Muniland: the big picture (part 2)
Last week I wrote about the size of the municipal bond market and the kinds of investors who are involved in it. This week I thought it would be helpful to explain how municipal bonds are traded.
Most people understand that stocks are traded on exchanges but bonds aren’t. Although bonds could easily trade on an exchange (the New York Stock Exchange already has a setup to do just that), they currently trade “over-the-counter,” meaning that brokers contact each other and trade bonds between them.
This method of trading between dealers can happen on a phone call or fax, through the messaging system of a Bloomberg terminal or through an aggregator platform. These aggregator platforms are very common for fixed-income trading. The SEC publishes an updated list of trading platforms, which are known as “alternative trading systems” (ATS). The regulatory oversight of ATS is very limited when compared with exchange oversight, and they are not required to publish their rulebooks as exchanges are.
According to the Municipal Securities Rulemaking Board there was an average of 36,000 municipal bond trades a day in December 2011 (January ran about 10 percent ahead of that). Municipal bonds are not actively traded — only about 0.2 percent of outstanding bonds trade every day. The most active ATS in the municipal bond markets are:
Retail investors can access some of these platforms through online brokers such as E*Trade and TD Ameritrade. In contrast, institutional-size municipal trades ($1 million and up) would often be handled outside of an ATS by one dealer’s trader calling other traders in the market.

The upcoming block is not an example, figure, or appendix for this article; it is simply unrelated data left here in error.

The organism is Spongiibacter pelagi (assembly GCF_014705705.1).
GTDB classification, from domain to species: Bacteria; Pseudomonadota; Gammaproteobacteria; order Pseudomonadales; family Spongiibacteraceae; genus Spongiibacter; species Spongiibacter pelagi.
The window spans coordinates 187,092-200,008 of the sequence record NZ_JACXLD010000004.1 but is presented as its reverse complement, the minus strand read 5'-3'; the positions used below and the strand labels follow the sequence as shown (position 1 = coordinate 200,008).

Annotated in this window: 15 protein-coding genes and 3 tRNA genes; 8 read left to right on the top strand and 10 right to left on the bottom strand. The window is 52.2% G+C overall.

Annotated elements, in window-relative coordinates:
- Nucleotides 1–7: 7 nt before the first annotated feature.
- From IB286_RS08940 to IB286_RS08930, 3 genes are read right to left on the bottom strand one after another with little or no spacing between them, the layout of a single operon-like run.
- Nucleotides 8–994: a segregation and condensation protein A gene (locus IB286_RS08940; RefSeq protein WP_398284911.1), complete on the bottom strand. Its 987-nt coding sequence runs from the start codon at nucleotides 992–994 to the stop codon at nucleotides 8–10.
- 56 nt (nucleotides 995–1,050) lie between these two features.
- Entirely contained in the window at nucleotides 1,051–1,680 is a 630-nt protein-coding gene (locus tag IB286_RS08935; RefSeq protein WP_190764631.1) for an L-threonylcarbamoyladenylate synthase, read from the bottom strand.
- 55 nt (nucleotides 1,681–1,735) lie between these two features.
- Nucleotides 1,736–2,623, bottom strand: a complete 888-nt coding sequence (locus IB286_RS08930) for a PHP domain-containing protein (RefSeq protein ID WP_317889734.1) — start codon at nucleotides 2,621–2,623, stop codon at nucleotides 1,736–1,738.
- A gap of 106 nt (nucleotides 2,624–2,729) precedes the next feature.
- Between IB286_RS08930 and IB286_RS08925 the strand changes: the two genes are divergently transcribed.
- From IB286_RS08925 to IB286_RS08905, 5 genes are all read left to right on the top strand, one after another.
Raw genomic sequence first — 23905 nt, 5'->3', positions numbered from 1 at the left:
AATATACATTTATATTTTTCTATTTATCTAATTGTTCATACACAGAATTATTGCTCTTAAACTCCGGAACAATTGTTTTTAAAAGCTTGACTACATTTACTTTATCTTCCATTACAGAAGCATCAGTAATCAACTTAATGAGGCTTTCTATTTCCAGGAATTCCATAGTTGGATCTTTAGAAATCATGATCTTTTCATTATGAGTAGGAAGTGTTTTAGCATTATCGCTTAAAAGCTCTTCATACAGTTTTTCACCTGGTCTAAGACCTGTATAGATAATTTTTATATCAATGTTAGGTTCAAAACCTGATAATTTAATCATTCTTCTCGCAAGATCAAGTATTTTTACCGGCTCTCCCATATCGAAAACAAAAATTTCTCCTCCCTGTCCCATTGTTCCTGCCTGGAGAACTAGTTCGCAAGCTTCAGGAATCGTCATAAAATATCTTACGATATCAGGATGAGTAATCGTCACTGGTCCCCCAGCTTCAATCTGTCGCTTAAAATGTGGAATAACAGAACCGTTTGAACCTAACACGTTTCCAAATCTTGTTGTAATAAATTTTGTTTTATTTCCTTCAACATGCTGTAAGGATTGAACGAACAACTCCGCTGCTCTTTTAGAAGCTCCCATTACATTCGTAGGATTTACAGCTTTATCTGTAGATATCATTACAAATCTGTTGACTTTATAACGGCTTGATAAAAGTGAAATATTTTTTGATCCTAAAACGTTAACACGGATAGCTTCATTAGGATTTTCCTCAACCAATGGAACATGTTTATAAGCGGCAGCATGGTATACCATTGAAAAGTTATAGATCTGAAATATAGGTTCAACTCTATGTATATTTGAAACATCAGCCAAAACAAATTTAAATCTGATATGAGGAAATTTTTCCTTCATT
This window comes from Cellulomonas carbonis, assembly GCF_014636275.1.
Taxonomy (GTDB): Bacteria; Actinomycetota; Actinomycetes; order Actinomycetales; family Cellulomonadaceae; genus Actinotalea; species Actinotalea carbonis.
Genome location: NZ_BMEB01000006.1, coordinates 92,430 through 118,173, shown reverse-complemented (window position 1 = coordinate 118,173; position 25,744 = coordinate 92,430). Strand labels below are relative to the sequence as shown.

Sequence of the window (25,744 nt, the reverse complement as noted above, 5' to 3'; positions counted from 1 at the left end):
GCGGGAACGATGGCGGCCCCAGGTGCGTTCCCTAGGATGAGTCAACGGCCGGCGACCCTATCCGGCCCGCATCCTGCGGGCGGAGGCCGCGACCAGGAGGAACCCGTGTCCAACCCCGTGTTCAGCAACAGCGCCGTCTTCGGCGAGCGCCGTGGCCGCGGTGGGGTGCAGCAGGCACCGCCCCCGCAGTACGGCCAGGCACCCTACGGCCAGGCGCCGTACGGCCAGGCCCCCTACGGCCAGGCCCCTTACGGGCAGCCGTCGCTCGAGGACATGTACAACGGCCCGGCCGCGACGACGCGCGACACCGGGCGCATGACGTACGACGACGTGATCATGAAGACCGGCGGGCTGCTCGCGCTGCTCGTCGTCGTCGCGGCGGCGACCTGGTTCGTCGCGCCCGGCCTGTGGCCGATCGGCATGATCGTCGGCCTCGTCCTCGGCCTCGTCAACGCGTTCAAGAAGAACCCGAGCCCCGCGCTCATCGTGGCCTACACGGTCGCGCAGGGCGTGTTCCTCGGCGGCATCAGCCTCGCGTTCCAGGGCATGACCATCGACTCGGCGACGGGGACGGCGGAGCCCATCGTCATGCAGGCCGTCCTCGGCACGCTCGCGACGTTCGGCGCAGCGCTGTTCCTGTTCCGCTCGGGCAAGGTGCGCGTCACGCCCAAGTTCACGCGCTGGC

ATS are called aggregator platforms because all the dealers post their municipal bond inventories on them and then the bonds are aggregated into asset categories and maturities. This approach is very similar to the way eBay is structured. Many sellers post their stuff, and then the platform organizes it into searchable content. ATS have built a lot of good tools to help traders fulfill compliance requirements and other bookkeeping functionality. ATS are not “order books” in the same way that stock exchanges maintain continuous bid/offer data for each security. They are much less sophisticated than exchanges and have significantly lower volumes.
For U.S. Treasuries, Credit Suisse made an exciting announcement this week: It is launching streaming trading for institutional investors. This is much closer to an exchange model, and it will be interesting to monitor its development. It could be a big breakthrough for bond trading.
Most bond trading is now done electronically using the FIX Protocol, the same language as that used in high-frequency stock trading. It’s used globally for all major financial asset classes (except derivatives and structured products). Here is the official description:
The Financial Information eXchange (“FIX”) Protocol is a series of messaging specifications for the electronic communication of trade-related messages. It has been developed through the collaboration of banks, broker-dealers, exchanges, industry utilities and associations, institutional investors, and information technology providers from around the world. These market participants share a vision of a common, global language for the automated trading of financial instruments.
Electronic trading for fixed income has slowly been gaining ground since 2000. The ATS Tradeweb was the first to implement it for institutional trading. In 2002 I co-edited a FIX Implementation Guide, which explains the basics of moving trading to an electronic platform. Firms around the world have moved trading to electronic platforms. Maybe the next step is to move bond trading to exchanges.
In the next big picture installment I’ll address how municipal bonds are issued.